“Roberta had a helmet on. I did not see any lights or reflective gear. After the paramedics and firemen arrived, I went to leave and found a cell phone on the sidewalk. I gave it to one of the firemen. I took the opportunity to talk to Mayor Blakespear and told her what I had witnessed that morning. Such a tragedy.”

During the witness’s conversation with Blakespear, they suggested that Walker possibly cut behind the Leucadia Post Office before exiting onto Coast Highway 101 in front of Piercing 101.

“That would explain why I saw the truck pass going south but did not see Roberta pass,” the witness said. “I asked the mayor what Roberta said happened and she said Roberta did not remember.”

The Coast News requested Walker’s accident report from the San Diego County Sheriff’s Department but was informed it was “exempt from disclosure.” Law enforcement did not provide any further explanation and closed the request.

The driver who struck Walker was released and never charged with a crime. The Coast News contacted the driver to learn more about what happened that morning but he did not respond to multiple requests for an interview.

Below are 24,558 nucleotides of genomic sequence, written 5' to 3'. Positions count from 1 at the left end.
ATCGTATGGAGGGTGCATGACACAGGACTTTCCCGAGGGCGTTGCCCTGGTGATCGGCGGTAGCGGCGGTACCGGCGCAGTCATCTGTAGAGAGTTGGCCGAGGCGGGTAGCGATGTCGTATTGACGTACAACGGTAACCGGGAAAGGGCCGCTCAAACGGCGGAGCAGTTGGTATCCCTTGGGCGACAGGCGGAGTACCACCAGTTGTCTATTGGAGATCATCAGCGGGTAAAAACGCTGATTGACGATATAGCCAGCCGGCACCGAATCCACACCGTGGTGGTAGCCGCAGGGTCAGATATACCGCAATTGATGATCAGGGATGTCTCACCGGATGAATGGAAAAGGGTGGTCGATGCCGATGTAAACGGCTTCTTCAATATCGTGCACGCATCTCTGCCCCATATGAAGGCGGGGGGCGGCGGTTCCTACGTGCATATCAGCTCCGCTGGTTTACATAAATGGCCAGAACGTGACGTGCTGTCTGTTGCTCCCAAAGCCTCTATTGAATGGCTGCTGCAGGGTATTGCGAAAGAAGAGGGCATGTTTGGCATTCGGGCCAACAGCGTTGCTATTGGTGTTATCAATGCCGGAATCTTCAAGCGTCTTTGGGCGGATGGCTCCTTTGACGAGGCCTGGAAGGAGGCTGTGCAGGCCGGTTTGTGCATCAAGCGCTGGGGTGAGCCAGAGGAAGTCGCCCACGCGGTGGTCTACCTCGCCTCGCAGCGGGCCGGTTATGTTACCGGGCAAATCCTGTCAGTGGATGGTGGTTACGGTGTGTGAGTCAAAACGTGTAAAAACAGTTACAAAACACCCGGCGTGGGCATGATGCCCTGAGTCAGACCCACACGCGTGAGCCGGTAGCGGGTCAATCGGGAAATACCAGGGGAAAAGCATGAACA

In social media groups, some have asked if Walker’s bike had no lights or reflective gear and the driver was never charged with a crime, why would the city be liable for the accident?

Grieving a friend

In the wake of Walker’s tragic bike accident, the Encinitas City Council held a meeting to discuss the tragic event and immediate solutions for the roadway.

Blakespear was passionate about implementing “real change” along the Coast Highway 101 and she called for speedy action to improve bike safety measures in Leucadia by implementing elements of the controversial overhaul known as Leucadia Streetscape.

“I’m sick over what happened to her,” Blakespear told The Coast News on Dec. 11, 2018, three days after the accident. “I’ll be requesting that city staff put together an immediate plan to have the road operate as it will after Leucadia Streetscape is finished. We need a dedicated bike lane there and the roundabouts installed, even if they are only temporary structures.”